Sir Isaiah Berlin (1909-97) was a distinguished Oxford historian of ideas who memorably classified the world’s thinkers (borrowing his terms from an ancient Greek poet) as either “hedgehogs” who “know one big thing” (like Plato or Nietzsche) or “foxes” who “know many things” (like Shakespeare or Montaigne). He seems himself to have been a fox who would have quite liked to be a hedgehog, but was too afflicted by self-doubt, and too fond of dinner parties and country-house weekends, to muster the requisite single-mindedness. Colleagues felt he did not publish enough, but since 1978 Henry Hardy, with occasional co-editors, has devoted himself to gathering up and printing, as far as possible, every word Berlin wrote. So far 15 volumes have appeared, including one of early letters. The whole project is clearly an act of homage, even of worship, but the present volume will not, I think, enhance Berlin’s reputation as much as the editors might wish, mainly because it comes close to being unreadable. (http://entertainment.timesonline.co.uk/tol/arts_and_entertainment/books/article6430260.ece)
Mooney, Carolyn. "A Hands-On Philosopher Argues for a Fresh Vision of Manual Work." CHRONICLE June 15, 2009.
Tuesday, June 23, 2009
"Spinoza and Bodies," Spinoza Research Network, Department of Philosophy, University of Dundee, September 10-11, 2009.
Cfp: Fourth National Conference, Society for Renaissance Studies, University of York, July 16-18, 2010.
Thursday, June 18, 2009
7th International Conference, Society for Cognitive Studies of the Moving Image, University of Copenhagen, June 24-27, 2009.
Altorf, Marije. Iris Murdoch and the Art of Imaging. London: Continuum, 2008.
The general public often knows more about the personal lives of female artists and thinkers than their actual achievements. This is likely the case with philosopher and novelist Iris Murdoch who was the subject of a recent film, Iris (2001), based on her relationship with John Bayley and her bout with Alzheimer's disease. One of the first women to study philosophy at Cambridge, along with Elizabeth Anscombe, Mary Midgley, Philippa Foot and Mary Warnock, Murdoch went on to teach philosophy, making little of her status as a woman in a field dominated by men. Instead, Murdoch broke with the analytic tradition she studied and became the first thinker to write in English on the existentialism of Jean-Paul Sartre, paving the road for the independent approach she would later take to philosophical problems. Increasingly unsatisfied with Sartre's philosophical account of the meaning of existence, Murdoch turned to literature, her own, to explore human relationships and, above all, morality. Murdoch is the author of dozens of novels, numerous plays, poetry and philosophical texts.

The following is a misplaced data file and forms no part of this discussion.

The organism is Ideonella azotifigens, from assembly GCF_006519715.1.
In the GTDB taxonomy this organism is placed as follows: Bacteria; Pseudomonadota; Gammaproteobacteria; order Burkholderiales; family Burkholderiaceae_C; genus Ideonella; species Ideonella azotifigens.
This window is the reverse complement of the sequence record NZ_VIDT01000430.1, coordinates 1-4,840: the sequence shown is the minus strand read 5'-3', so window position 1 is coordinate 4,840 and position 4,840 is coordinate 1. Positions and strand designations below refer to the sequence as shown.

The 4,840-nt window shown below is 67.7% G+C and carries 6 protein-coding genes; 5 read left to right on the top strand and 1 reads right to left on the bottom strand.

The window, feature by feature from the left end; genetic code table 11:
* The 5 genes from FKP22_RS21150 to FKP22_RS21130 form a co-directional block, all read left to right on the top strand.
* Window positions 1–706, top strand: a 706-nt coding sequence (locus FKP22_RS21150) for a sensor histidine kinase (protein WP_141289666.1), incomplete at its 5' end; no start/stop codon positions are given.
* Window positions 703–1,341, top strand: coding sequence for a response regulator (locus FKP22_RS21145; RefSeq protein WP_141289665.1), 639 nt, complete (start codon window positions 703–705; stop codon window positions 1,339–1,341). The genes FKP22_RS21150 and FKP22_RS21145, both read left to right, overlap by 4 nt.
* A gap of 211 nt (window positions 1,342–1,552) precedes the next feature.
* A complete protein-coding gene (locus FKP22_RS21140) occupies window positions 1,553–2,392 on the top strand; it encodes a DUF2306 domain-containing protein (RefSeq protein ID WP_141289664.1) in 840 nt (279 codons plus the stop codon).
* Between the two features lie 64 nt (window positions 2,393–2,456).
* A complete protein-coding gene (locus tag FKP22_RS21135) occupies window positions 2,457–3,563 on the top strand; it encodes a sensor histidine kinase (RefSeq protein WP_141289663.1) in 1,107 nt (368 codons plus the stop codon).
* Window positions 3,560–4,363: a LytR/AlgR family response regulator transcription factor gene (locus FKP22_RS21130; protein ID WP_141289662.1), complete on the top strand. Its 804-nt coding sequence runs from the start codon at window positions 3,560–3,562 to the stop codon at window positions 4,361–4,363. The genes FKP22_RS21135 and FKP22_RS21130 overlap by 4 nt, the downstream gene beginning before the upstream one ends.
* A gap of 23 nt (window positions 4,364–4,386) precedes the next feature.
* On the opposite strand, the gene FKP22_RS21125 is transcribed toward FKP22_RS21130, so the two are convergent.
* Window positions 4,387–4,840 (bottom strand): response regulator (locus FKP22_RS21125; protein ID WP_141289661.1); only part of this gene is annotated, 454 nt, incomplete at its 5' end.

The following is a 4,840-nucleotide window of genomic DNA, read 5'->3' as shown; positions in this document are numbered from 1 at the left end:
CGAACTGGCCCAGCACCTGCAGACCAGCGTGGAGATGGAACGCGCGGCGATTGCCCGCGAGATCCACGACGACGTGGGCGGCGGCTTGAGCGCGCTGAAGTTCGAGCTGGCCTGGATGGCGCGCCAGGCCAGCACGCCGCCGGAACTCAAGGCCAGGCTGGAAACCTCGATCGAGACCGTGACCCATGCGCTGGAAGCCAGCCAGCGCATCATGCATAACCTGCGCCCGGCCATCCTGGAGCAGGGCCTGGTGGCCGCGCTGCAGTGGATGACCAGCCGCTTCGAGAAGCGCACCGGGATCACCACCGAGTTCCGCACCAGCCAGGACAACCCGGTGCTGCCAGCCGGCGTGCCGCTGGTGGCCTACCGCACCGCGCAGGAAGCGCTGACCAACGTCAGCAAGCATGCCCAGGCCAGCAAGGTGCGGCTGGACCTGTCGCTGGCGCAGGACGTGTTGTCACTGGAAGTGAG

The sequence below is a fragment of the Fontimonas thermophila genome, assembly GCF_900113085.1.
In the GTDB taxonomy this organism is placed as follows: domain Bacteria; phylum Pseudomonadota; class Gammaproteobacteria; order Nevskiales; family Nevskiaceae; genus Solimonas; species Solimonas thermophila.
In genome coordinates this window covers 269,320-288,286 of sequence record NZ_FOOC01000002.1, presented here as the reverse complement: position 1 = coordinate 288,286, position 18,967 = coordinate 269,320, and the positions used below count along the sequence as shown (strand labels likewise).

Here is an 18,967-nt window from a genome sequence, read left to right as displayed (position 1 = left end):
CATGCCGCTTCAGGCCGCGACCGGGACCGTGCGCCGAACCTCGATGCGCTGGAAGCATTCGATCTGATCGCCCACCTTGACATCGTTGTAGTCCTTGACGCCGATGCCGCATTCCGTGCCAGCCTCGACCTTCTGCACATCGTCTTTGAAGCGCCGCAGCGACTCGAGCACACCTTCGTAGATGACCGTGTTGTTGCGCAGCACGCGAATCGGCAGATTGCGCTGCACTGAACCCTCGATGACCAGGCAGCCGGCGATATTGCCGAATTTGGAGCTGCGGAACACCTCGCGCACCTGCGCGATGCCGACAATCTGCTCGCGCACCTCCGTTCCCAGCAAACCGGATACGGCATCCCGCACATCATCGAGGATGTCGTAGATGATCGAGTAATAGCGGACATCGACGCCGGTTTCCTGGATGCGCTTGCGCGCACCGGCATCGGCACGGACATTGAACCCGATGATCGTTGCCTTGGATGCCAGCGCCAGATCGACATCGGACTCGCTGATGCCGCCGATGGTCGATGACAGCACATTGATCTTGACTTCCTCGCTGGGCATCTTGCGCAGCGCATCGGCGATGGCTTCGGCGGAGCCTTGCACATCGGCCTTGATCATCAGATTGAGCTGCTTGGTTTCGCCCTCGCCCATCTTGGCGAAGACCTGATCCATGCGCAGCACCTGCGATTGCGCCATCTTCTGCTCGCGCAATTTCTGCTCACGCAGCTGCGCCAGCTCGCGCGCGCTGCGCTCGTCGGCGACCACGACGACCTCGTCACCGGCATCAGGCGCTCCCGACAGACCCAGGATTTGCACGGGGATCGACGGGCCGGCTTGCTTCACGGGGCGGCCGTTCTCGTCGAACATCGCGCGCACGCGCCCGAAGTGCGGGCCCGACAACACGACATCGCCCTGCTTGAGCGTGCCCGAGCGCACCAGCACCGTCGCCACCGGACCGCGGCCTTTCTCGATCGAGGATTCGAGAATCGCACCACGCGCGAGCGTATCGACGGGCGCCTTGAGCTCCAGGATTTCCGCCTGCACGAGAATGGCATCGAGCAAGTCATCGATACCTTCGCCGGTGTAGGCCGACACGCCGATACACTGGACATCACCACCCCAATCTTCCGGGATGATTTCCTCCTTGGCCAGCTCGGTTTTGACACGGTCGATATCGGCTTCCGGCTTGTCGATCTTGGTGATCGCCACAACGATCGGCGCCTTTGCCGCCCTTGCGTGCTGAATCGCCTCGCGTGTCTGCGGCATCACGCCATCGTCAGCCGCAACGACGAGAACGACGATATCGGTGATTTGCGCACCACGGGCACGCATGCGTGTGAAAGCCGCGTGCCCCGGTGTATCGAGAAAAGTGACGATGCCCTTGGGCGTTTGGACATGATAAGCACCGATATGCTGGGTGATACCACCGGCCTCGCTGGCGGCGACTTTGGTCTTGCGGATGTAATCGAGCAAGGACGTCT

In Iris Murdoch and the Art of Imaging, Marije Altorf explores the relationship between philosophy and literature in Murdoch's thought. She argues that while there has been some consideration regarding the influence of Murdoch's philosophy on her literature, little attention has been paid to the influence of Murdoch's fiction on her philosophical work. Through an exploration of Murdoch's use of imagery, Altorf works to portray the distinctiveness of Murdoch's approach to philosophy and morality. Altorf believes that through a study of Murdoch's literature the reader may arrive at her vision of philosophical truths and the forms of morality she deems valuable.